It is easy to love the people far away. It is not always easy to love those close to us. It is easier to give a cup of rice to relieve hunger than to relieve the loneliness and pain of someone unloved in our own home. Bring love into your home for this is where our love for each other must start. -Mother Teresa

Sunday, July 14, 2013

Day 19

Day 19

Would you believe it if I said that I didn't take any pictures today? So I am going to use this time to answer a few questions we have been getting. Some of these are repeats from an earlier post but that was before she arrived. (And it feels like a lifetime ago!)

So are you adopting her?
No, Nastya is just visiting our family for a few weeks this summer. She has some extended family back home with whom she maintains a relationship.

Well, isn't that just cruel to show her your nice stuff and your family then send her back?
No, Nastya is just visiting. She was invited and she decided to come on this trip. For her it is simply a vacation and a chance to travel. Just like when you go on vacation, you know it is a fun break but only temporary.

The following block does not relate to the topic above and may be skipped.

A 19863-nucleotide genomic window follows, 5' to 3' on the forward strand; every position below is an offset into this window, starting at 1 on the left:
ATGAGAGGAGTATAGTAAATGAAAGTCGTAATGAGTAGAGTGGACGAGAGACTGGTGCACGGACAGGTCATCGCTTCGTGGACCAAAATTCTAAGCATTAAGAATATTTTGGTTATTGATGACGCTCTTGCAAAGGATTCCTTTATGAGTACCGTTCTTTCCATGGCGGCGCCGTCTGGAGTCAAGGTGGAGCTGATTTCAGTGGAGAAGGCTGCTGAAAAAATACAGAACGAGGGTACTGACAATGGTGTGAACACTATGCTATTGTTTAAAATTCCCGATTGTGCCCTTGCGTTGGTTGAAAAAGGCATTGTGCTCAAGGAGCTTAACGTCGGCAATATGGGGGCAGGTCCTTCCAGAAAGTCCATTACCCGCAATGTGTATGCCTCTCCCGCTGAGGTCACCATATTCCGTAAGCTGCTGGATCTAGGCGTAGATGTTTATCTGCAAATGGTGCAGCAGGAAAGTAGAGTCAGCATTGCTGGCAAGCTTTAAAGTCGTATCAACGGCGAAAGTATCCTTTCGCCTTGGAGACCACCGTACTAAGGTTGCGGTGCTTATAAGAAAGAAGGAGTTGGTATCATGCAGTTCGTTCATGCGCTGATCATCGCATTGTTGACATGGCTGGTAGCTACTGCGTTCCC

Does she speak any English?
She does and has the cutest little accent but I doubt you will ever hear her. She is very shy in public and groups. She talks the most when she is asking JoJo not to bother her or teasing one of us! she has come before?
Yes, this will be her second trip. The family she stayed with over Christmas loves her very much and has kept in contact with her. They were unable to host this summer and are glad she is staying with us. They have been a great resource to us as we prepare for her visit. They have sent her gifts and postcards. We are attempting to Skype.

How does this orphan hosting thing work again? 
We are hosting through New Horizons for Children. You can read more about the organization by clicking HERE.  We pay her expenses so she can spend summer in the US being part of a family, doing touristy things, and practicing English rather than at an Eastern European summer camp.

So she celebrated a birthday? I sent a card but I never saw anything about it on the blog.